Jay Clayton, who has led the Securities and Exchange Commission for the past three and a half years that included a number of major changes in financial markets, said Monday he will step down at the end of the year.
“Working alongside the incredibly talented and driven women and men of the SEC has been the highlight of my career,” Clayton said in a statement. His term would have expired in June 2021.
His tenure ends following a period in which the SEC extracted some $14 billion in various fines and agreements with violators of regulatory standards. That included $4.68 billion in fiscal 2020, a new record.
With markets getting increasingly complex and automated, the SEC has been looked to stand as a referee and prevent some of the glitches that became commonplace earlier in the decade.
“The U.S. capital markets ecosystem is the strongest and most nimble in the world, and thanks to the hard work of the diverse and inclusive SEC team, we have improved investor protections, promoted capital formation for small and larger businesses, and enabled our markets to function more transparently and efficiently,” Clayton said.
SEC chairs traditionally step down when an administration ends, and Clayton’s resignation comes two months before Joe Biden will take over as president. Potential successors at the agency include form Manhattan
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As I write this article, I’m sitting at a simple fold-up table outside of my home, staring out at the Hoh river outside of Olympic National Park. My husband and 4-year-old boy are out laying in the hammock and running around playing make-believe, giving mom some space to write.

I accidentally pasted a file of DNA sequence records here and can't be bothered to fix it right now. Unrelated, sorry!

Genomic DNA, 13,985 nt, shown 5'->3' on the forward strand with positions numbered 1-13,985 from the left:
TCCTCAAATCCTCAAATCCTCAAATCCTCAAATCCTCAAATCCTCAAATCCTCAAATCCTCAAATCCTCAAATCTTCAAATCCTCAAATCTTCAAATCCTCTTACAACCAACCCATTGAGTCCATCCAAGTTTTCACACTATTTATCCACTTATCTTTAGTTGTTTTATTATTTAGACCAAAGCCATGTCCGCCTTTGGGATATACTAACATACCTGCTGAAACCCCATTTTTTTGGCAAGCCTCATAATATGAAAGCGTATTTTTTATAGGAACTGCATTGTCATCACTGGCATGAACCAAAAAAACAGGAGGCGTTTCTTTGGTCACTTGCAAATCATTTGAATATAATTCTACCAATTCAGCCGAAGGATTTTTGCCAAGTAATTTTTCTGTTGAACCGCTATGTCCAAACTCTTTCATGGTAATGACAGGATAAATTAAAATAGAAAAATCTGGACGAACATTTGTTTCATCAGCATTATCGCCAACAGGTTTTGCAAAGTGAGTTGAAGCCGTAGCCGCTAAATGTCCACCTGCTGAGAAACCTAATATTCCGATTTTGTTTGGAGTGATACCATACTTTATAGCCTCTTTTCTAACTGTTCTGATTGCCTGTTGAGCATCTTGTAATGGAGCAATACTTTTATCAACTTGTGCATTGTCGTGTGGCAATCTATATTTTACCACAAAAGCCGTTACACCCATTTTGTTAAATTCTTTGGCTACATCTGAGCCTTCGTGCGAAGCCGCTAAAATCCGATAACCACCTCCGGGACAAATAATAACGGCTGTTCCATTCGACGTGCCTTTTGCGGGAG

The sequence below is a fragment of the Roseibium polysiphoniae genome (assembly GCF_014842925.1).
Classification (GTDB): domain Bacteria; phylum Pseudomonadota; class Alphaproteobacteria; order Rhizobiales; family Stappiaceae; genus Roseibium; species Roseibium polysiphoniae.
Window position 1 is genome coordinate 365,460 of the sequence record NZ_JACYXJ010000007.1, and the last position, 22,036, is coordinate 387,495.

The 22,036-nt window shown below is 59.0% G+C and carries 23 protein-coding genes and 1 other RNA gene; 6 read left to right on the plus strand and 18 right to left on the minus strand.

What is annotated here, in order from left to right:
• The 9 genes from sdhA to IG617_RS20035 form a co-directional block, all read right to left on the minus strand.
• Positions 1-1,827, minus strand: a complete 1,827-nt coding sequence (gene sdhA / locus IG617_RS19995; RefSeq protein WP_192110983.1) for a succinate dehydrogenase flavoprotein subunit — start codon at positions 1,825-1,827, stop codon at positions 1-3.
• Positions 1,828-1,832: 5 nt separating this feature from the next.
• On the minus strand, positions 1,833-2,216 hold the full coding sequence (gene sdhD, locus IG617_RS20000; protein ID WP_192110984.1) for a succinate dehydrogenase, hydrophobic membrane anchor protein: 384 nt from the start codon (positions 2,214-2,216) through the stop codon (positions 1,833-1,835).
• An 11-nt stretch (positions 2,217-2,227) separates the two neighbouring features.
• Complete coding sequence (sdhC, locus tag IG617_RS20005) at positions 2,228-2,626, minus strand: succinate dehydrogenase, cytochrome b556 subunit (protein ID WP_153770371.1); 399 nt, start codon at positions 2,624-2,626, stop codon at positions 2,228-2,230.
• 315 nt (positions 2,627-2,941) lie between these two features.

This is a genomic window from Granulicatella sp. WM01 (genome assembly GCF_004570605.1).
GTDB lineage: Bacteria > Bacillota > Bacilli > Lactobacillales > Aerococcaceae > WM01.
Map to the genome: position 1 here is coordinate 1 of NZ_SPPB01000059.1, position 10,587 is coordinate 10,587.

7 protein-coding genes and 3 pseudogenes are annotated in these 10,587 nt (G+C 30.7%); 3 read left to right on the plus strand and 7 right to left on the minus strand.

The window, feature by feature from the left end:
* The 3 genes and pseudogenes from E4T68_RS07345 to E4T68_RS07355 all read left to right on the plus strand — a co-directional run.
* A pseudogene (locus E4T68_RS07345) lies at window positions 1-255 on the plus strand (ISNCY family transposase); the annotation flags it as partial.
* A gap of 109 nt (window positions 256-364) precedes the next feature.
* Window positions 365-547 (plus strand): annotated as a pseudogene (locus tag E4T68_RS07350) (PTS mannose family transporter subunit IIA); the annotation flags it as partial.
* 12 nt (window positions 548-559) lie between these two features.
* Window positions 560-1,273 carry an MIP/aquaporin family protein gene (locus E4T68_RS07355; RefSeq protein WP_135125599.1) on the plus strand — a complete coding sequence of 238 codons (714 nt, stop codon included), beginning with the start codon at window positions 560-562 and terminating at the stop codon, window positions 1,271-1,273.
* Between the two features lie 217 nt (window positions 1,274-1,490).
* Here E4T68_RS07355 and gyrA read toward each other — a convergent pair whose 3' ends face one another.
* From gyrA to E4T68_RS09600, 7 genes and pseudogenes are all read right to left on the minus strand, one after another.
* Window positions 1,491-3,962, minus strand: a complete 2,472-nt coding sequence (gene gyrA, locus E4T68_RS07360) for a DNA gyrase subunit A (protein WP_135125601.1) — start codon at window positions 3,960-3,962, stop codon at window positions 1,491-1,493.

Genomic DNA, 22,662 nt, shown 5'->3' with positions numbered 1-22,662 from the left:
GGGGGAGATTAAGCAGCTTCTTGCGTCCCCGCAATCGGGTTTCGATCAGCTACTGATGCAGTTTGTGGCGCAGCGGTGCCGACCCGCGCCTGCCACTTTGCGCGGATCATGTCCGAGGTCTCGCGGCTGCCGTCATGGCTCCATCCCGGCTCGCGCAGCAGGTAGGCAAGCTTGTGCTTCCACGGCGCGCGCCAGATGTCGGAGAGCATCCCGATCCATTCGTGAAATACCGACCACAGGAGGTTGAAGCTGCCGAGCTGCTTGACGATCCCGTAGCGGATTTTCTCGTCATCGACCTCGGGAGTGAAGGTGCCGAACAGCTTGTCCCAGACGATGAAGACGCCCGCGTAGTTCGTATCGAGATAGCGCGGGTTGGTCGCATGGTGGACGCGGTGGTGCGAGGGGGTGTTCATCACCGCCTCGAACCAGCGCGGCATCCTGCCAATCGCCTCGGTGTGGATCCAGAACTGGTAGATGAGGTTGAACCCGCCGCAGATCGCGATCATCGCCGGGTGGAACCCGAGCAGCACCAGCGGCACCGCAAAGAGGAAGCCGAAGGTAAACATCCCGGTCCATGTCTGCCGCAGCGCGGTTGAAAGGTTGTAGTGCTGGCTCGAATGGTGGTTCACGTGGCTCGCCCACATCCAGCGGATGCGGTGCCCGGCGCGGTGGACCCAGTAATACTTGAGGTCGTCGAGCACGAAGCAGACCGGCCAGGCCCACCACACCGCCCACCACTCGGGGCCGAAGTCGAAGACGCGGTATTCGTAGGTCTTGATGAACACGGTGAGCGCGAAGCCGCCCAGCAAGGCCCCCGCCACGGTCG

I should mention, “home” for us is an RV, and we’re currently residing in the Hoh Rainforest in Washington. By the time you read this article, there’s no telling where we will be. This nomadic “off the grid” lifestyle was not thrust upon us; it was proactively pursued. You see, growing up I was a harrowing perfectionist. Nothing was ever, or could ever be, good enough. I spent years chasing a way of life that wasn’t even possible — and turns out it, wasn’t what I wanted.
It was a year-and-a-half ago that my husband and I decided to sell our house and cars, buy our RV and hit the road. Being a mom to a toddler and running a successful business on the road isn’t easy, but the things that are worth it in life are hardly ever easy. Like anything, it takes some trial and error.